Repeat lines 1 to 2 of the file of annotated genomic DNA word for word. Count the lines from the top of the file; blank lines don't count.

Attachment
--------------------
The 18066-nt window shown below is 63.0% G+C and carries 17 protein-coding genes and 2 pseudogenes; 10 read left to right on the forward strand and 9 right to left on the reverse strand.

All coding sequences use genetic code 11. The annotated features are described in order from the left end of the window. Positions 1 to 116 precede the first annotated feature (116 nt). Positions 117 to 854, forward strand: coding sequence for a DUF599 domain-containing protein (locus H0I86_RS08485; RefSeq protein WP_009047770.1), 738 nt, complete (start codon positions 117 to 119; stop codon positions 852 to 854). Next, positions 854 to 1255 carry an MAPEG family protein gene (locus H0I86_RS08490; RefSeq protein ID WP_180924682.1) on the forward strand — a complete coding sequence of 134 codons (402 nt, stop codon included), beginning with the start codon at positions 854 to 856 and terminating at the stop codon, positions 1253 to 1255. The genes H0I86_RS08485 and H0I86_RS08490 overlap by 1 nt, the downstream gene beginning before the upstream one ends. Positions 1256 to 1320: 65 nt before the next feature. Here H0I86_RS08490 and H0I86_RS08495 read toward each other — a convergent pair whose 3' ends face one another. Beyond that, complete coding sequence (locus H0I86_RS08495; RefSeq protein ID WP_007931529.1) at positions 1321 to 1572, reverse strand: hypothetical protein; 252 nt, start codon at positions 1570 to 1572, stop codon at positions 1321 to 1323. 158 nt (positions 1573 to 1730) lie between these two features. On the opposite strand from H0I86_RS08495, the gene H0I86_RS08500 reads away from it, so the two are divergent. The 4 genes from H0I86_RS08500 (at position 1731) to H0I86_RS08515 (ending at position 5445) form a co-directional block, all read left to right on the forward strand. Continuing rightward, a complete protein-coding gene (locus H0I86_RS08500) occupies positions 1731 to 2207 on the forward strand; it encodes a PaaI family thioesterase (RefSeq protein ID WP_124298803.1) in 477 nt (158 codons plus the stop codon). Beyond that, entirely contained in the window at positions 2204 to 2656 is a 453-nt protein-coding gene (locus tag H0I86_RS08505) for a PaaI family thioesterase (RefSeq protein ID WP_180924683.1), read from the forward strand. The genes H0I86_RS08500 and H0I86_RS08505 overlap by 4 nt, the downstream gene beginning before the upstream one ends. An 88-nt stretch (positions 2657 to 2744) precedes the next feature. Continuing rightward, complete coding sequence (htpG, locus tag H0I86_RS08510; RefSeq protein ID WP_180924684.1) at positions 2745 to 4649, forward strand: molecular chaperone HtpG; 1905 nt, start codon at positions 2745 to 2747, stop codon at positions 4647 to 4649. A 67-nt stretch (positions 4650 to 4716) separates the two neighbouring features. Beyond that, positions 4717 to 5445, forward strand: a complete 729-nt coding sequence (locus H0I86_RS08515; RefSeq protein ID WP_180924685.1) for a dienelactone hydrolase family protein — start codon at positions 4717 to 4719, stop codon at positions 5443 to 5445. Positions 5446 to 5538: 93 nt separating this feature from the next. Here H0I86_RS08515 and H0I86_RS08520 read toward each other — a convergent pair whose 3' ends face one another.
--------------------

The 18066-nt window shown below is 63.0% G+C and carries 17 protein-coding genes and 2 pseudogenes; 10 read left to right on the forward strand and 9 right to left on the reverse strand.

All coding sequences use genetic code 11. The annotated features are described in order from the left end of the window. Positions 1 to 116 precede the first annotated feature (116 nt). Positions 117 to 854, forward strand: coding sequence for a DUF599 domain-containing protein (locus H0I86_RS08485; RefSeq protein WP_009047770.1), 738 nt, complete (start codon positions 117 to 119; stop codon positions 852 to 854). Next, positions 854 to 1255 carry an MAPEG family protein gene (locus H0I86_RS08490; RefSeq protein ID WP_180924682.1) on the forward strand — a complete coding sequence of 134 codons (402 nt, stop codon included), beginning with the start codon at positions 854 to 856 and terminating at the stop codon, positions 1253 to 1255. The genes H0I86_RS08485 and H0I86_RS08490 overlap by 1 nt, the downstream gene beginning before the upstream one ends. Positions 1256 to 1320: 65 nt before the next feature. Here H0I86_RS08490 and H0I86_RS08495 read toward each other — a convergent pair whose 3' ends face one another. Beyond that, complete coding sequence (locus H0I86_RS08495; RefSeq protein ID WP_007931529.1) at positions 1321 to 1572, reverse strand: hypothetical protein; 252 nt, start codon at positions 1570 to 1572, stop codon at positions 1321 to 1323. 158 nt (positions 1573 to 1730) lie between these two features. On the opposite strand from H0I86_RS08495, the gene H0I86_RS08500 reads away from it, so the two are divergent. The 4 genes from H0I86_RS08500 (at position 1731) to H0I86_RS08515 (ending at position 5445) form a co-directional block, all read left to right on the forward strand. Continuing rightward, a complete protein-coding gene (locus H0I86_RS08500) occupies positions 1731 to 2207 on the forward strand; it encodes a PaaI family thioesterase (RefSeq protein ID WP_124298803.1) in 477 nt (158 codons plus the stop codon). Beyond that, entirely contained in the window at positions 2204 to 2656 is a 453-nt protein-coding gene (locus tag H0I86_RS08505) for a PaaI family thioesterase (RefSeq protein ID WP_180924683.1), read from the forward strand. The genes H0I86_RS08500 and H0I86_RS08505 overlap by 4 nt, the downstream gene beginning before the upstream one ends. An 88-nt stretch (positions 2657 to 2744) precedes the next feature. Continuing rightward, complete coding sequence (htpG, locus tag H0I86_RS08510; RefSeq protein ID WP_180924684.1) at positions 2745 to 4649, forward strand: molecular chaperone HtpG; 1905 nt, start codon at positions 2745 to 2747, stop codon at positions 4647 to 4649. A 67-nt stretch (positions 4650 to 4716) separates the two neighbouring features. Beyond that, positions 4717 to 5445, forward strand: a complete 729-nt coding sequence (locus H0I86_RS08515; RefSeq protein ID WP_180924685.1) for a dienelactone hydrolase family protein — start codon at positions 4717 to 4719, stop codon at positions 5443 to 5445. Positions 5446 to 5538: 93 nt separating this feature from the next. Here H0I86_RS08515 and H0I86_RS08520 read toward each other — a convergent pair whose 3' ends face one another.